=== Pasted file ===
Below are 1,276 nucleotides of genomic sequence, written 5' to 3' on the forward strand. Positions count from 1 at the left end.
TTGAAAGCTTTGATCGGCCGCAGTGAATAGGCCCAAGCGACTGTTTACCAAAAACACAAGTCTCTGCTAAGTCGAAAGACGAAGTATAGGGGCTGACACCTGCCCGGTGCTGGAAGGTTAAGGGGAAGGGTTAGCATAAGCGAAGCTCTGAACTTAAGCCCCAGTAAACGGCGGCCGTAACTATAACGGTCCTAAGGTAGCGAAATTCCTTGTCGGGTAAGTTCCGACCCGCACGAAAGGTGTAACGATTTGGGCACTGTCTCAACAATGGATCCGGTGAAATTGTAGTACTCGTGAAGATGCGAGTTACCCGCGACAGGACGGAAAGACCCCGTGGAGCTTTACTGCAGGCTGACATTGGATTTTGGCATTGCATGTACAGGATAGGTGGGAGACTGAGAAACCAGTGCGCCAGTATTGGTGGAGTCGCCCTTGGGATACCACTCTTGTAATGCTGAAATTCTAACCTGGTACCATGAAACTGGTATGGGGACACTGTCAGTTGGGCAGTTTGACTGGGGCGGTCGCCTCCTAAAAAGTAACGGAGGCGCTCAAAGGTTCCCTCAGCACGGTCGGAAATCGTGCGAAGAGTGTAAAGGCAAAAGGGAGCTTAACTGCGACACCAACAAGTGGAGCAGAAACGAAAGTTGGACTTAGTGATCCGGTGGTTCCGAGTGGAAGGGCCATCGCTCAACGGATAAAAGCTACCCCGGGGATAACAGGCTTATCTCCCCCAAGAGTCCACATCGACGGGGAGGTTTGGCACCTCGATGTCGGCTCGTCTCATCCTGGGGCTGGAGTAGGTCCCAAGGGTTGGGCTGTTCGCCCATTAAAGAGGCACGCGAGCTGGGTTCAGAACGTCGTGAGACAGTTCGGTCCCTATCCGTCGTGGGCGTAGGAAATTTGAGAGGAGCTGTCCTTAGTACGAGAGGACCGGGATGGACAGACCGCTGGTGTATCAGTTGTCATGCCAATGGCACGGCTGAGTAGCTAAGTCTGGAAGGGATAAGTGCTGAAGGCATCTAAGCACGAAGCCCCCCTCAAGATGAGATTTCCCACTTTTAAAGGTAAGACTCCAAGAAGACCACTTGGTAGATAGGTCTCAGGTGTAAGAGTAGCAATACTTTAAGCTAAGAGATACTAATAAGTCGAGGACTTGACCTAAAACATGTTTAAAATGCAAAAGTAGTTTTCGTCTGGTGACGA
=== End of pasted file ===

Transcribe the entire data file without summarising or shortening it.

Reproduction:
Below are 1,276 nucleotides of genomic sequence, written 5' to 3' on the forward strand. Positions count from 1 at the left end.
TTGAAAGCTTTGATCGGCCGCAGTGAATAGGCCCAAGCGACTGTTTACCAAAAACACAAGTCTCTGCTAAGTCGAAAGACGAAGTATAGGGGCTGACACCTGCCCGGTGCTGGAAGGTTAAGGGGAAGGGTTAGCATAAGCGAAGCTCTGAACTTAAGCCCCAGTAAACGGCGGCCGTAACTATAACGGTCCTAAGGTAGCGAAATTCCTTGTCGGGTAAGTTCCGACCCGCACGAAAGGTGTAACGATTTGGGCACTGTCTCAACAATGGATCCGGTGAAATTGTAGTACTCGTGAAGATGCGAGTTACCCGCGACAGGACGGAAAGACCCCGTGGAGCTTTACTGCAGGCTGACATTGGATTTTGGCATTGCATGTACAGGATAGGTGGGAGACTGAGAAACCAGTGCGCCAGTATTGGTGGAGTCGCCCTTGGGATACCACTCTTGTAATGCTGAAATTCTAACCTGGTACCATGAAACTGGTATGGGGACACTGTCAGTTGGGCAGTTTGACTGGGGCGGTCGCCTCCTAAAAAGTAACGGAGGCGCTCAAAGGTTCCCTCAGCACGGTCGGAAATCGTGCGAAGAGTGTAAAGGCAAAAGGGAGCTTAACTGCGACACCAACAAGTGGAGCAGAAACGAAAGTTGGACTTAGTGATCCGGTGGTTCCGAGTGGAAGGGCCATCGCTCAACGGATAAAAGCTACCCCGGGGATAACAGGCTTATCTCCCCCAAGAGTCCACATCGACGGGGAGGTTTGGCACCTCGATGTCGGCTCGTCTCATCCTGGGGCTGGAGTAGGTCCCAAGGGTTGGGCTGTTCGCCCATTAAAGAGGCACGCGAGCTGGGTTCAGAACGTCGTGAGACAGTTCGGTCCCTATCCGTCGTGGGCGTAGGAAATTTGAGAGGAGCTGTCCTTAGTACGAGAGGACCGGGATGGACAGACCGCTGGTGTATCAGTTGTCATGCCAATGGCACGGCTGAGTAGCTAAGTCTGGAAGGGATAAGTGCTGAAGGCATCTAAGCACGAAGCCCCCCTCAAGATGAGATTTCCCACTTTTAAAGGTAAGACTCCAAGAAGACCACTTGGTAGATAGGTCTCAGGTGTAAGAGTAGCAATACTTTAAGCTAAGAGATACTAATAAGTCGAGGACTTGACCTAAAACATGTTTAAAATGCAAAAGTAGTTTTCGTCTGGTGACGA